Monet’s garden at Giverny
Andrea Bellamy |


There’s something exhilarating about seeing a famous garden in person. I also find, and, maybe it’s just me, that I am usually slightly underwhelmed. Maybe it’s because often there are hordes of tourists, or I feel like I have to take everything in and end up hurrying through, snapping photos, without really enjoying it.


I tried not to build up Giverny in my mind so much, to avoid disappointment. I don’t really think I needed to though.


It was the perfect time to be there. Everything seemed to be in full bloom: irises, roses, peonies, violas.


I was pleasantly surprised to find seemingly-wild colour combinations (although I’m sure they were carefully orchestrated). I guess I’d expected the whole garden to look kind of like a My Monet weigela; muted pinks, whites, mauves. Indeed, pastels rule at Giverny, but so do reds, oranges and blacks.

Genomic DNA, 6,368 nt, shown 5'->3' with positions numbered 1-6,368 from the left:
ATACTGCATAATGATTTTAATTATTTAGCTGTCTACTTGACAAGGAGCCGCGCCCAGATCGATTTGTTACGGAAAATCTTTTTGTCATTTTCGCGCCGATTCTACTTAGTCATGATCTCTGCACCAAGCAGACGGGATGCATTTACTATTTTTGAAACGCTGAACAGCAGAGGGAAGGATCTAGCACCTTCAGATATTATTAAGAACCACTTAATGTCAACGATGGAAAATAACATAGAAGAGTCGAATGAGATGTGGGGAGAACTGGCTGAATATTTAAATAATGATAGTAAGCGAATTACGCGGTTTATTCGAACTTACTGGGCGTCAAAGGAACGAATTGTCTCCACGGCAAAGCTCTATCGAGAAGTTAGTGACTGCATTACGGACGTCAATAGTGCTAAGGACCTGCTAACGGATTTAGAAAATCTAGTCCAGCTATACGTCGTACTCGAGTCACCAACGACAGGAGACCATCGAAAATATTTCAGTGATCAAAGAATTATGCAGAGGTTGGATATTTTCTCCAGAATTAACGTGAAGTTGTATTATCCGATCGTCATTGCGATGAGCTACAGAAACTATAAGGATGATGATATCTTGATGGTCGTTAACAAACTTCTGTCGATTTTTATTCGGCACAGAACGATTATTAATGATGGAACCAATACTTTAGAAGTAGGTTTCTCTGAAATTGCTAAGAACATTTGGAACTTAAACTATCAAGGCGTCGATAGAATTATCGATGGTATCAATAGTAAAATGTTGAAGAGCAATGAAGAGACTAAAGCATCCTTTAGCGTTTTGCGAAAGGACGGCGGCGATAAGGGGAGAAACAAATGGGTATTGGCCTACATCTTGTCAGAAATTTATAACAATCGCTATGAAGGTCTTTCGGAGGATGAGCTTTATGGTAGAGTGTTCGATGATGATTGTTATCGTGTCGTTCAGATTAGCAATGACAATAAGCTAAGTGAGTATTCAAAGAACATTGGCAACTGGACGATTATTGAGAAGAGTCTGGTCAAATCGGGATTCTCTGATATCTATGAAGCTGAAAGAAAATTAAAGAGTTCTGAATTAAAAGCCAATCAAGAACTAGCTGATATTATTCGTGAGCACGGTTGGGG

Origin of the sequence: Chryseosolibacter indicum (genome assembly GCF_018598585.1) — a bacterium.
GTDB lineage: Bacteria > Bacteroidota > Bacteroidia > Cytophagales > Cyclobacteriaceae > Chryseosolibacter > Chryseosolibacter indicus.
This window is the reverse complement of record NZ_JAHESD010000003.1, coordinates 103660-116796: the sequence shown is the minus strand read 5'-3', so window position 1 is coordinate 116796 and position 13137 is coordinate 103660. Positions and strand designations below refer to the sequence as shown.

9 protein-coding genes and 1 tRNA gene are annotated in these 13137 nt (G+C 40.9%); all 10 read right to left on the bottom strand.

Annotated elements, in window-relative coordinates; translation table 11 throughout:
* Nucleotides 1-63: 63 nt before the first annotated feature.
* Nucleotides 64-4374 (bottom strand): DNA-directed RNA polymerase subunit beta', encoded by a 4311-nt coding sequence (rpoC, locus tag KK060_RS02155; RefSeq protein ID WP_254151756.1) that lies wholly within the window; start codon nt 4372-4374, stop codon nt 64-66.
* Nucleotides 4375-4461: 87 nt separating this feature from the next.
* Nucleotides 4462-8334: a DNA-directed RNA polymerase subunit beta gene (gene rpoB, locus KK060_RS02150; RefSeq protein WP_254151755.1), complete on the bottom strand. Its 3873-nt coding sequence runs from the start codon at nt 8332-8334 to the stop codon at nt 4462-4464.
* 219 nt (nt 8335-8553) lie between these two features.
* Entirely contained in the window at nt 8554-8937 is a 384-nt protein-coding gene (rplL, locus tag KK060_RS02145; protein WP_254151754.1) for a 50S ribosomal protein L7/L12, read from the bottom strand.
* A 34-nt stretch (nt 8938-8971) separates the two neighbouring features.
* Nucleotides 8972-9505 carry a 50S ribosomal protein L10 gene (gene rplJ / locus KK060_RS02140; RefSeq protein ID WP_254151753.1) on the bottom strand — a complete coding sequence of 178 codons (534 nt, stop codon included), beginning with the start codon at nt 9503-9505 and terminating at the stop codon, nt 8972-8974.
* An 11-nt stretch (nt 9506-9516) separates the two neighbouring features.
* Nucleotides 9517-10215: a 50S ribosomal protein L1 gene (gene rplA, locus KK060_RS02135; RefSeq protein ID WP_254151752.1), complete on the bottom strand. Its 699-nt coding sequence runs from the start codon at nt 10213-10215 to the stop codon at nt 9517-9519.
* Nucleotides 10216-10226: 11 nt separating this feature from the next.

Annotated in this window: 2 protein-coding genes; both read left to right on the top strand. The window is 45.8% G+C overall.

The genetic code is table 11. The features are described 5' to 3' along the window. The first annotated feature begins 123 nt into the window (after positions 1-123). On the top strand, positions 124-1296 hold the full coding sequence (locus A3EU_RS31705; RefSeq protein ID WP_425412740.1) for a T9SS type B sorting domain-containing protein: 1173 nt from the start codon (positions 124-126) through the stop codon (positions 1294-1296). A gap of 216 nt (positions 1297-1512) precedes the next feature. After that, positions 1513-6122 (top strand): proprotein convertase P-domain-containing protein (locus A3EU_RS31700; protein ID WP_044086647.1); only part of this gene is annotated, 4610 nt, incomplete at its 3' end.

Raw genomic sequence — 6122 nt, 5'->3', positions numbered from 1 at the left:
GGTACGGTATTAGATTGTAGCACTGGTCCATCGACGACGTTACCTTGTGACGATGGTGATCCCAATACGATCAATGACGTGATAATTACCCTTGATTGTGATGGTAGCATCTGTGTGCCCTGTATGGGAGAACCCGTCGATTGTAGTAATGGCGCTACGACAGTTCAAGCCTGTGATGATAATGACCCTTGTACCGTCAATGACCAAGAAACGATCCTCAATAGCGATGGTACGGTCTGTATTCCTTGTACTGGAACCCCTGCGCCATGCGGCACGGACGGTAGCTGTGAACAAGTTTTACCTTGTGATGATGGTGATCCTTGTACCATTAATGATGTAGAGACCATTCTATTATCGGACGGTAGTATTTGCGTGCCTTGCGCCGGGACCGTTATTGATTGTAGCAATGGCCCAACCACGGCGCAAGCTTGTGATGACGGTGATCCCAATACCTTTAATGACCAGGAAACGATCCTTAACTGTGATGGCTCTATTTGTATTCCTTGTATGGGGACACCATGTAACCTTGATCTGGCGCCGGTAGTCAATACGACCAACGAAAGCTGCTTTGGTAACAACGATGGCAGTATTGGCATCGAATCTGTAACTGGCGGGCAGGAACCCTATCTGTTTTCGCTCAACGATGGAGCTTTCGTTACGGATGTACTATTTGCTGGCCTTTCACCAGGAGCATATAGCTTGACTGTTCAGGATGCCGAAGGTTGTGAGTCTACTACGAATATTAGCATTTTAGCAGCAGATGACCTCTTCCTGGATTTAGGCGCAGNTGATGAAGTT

I took my time wandering through the gardens. Yes, I took hundreds of photos. But I also crossed my eyes and imagined what Monet would have seen with this failing eyesight. I smelled the roses. I saved fallen petals between the pages of my journal.


And it was good.

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